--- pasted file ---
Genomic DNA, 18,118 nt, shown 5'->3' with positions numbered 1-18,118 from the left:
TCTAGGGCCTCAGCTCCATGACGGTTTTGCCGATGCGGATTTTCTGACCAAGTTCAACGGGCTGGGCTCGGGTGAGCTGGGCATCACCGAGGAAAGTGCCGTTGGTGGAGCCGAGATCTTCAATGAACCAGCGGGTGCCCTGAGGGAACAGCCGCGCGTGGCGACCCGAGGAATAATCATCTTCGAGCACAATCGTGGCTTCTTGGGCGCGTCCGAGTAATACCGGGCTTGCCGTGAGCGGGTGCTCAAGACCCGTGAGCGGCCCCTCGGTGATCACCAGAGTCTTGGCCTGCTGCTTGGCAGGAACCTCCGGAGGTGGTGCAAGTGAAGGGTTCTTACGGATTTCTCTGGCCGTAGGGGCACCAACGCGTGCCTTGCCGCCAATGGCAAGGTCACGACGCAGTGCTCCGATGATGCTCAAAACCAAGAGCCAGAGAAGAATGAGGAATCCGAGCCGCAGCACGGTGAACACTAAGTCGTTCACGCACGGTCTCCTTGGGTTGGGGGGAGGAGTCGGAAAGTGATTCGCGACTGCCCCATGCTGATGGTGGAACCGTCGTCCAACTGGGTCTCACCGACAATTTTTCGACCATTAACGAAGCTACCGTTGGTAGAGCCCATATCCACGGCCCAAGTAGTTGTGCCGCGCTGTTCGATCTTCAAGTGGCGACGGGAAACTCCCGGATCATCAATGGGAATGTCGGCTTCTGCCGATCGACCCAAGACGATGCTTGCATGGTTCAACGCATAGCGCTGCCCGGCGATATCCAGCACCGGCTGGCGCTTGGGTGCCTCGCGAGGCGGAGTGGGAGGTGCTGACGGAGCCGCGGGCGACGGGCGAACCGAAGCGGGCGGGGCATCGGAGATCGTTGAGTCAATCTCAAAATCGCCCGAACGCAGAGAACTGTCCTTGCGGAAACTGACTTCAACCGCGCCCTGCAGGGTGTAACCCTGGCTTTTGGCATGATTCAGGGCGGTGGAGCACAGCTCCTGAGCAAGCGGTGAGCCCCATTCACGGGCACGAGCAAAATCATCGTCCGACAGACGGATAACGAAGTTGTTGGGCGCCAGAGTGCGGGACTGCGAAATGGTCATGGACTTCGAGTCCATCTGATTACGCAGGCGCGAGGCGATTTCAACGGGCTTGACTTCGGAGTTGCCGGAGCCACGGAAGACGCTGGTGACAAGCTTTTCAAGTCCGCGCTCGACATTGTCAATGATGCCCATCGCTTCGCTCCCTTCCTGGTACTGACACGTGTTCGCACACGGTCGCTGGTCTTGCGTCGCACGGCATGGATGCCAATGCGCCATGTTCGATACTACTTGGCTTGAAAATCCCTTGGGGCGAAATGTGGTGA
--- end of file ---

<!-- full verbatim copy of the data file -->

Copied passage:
Genomic DNA, 18,118 nt, shown 5'->3' with positions numbered 1-18,118 from the left:
TCTAGGGCCTCAGCTCCATGACGGTTTTGCCGATGCGGATTTTCTGACCAAGTTCAACGGGCTGGGCTCGGGTGAGCTGGGCATCACCGAGGAAAGTGCCGTTGGTGGAGCCGAGATCTTCAATGAACCAGCGGGTGCCCTGAGGGAACAGCCGCGCGTGGCGACCCGAGGAATAATCATCTTCGAGCACAATCGTGGCTTCTTGGGCGCGTCCGAGTAATACCGGGCTTGCCGTGAGCGGGTGCTCAAGACCCGTGAGCGGCCCCTCGGTGATCACCAGAGTCTTGGCCTGCTGCTTGGCAGGAACCTCCGGAGGTGGTGCAAGTGAAGGGTTCTTACGGATTTCTCTGGCCGTAGGGGCACCAACGCGTGCCTTGCCGCCAATGGCAAGGTCACGACGCAGTGCTCCGATGATGCTCAAAACCAAGAGCCAGAGAAGAATGAGGAATCCGAGCCGCAGCACGGTGAACACTAAGTCGTTCACGCACGGTCTCCTTGGGTTGGGGGGAGGAGTCGGAAAGTGATTCGCGACTGCCCCATGCTGATGGTGGAACCGTCGTCCAACTGGGTCTCACCGACAATTTTTCGACCATTAACGAAGCTACCGTTGGTAGAGCCCATATCCACGGCCCAAGTAGTTGTGCCGCGCTGTTCGATCTTCAAGTGGCGACGGGAAACTCCCGGATCATCAATGGGAATGTCGGCTTCTGCCGATCGACCCAAGACGATGCTTGCATGGTTCAACGCATAGCGCTGCCCGGCGATATCCAGCACCGGCTGGCGCTTGGGTGCCTCGCGAGGCGGAGTGGGAGGTGCTGACGGAGCCGCGGGCGACGGGCGAACCGAAGCGGGCGGGGCATCGGAGATCGTTGAGTCAATCTCAAAATCGCCCGAACGCAGAGAACTGTCCTTGCGGAAACTGACTTCAACCGCGCCCTGCAGGGTGTAACCCTGGCTTTTGGCATGATTCAGGGCGGTGGAGCACAGCTCCTGAGCAAGCGGTGAGCCCCATTCACGGGCACGAGCAAAATCATCGTCCGACAGACGGATAACGAAGTTGTTGGGCGCCAGAGTGCGGGACTGCGAAATGGTCATGGACTTCGAGTCCATCTGATTACGCAGGCGCGAGGCGATTTCAACGGGCTTGACTTCGGAGTTGCCGGAGCCACGGAAGACGCTGGTGACAAGCTTTTCAAGTCCGCGCTCGACATTGTCAATGATGCCCATCGCTTCGCTCCCTTCCTGGTACTGACACGTGTTCGCACACGGTCGCTGGTCTTGCGTCGCACGGCATGGATGCCAATGCGCCATGTTCGATACTACTTGGCTTGAAAATCCCTTGGGGCGAAATGTGGTGA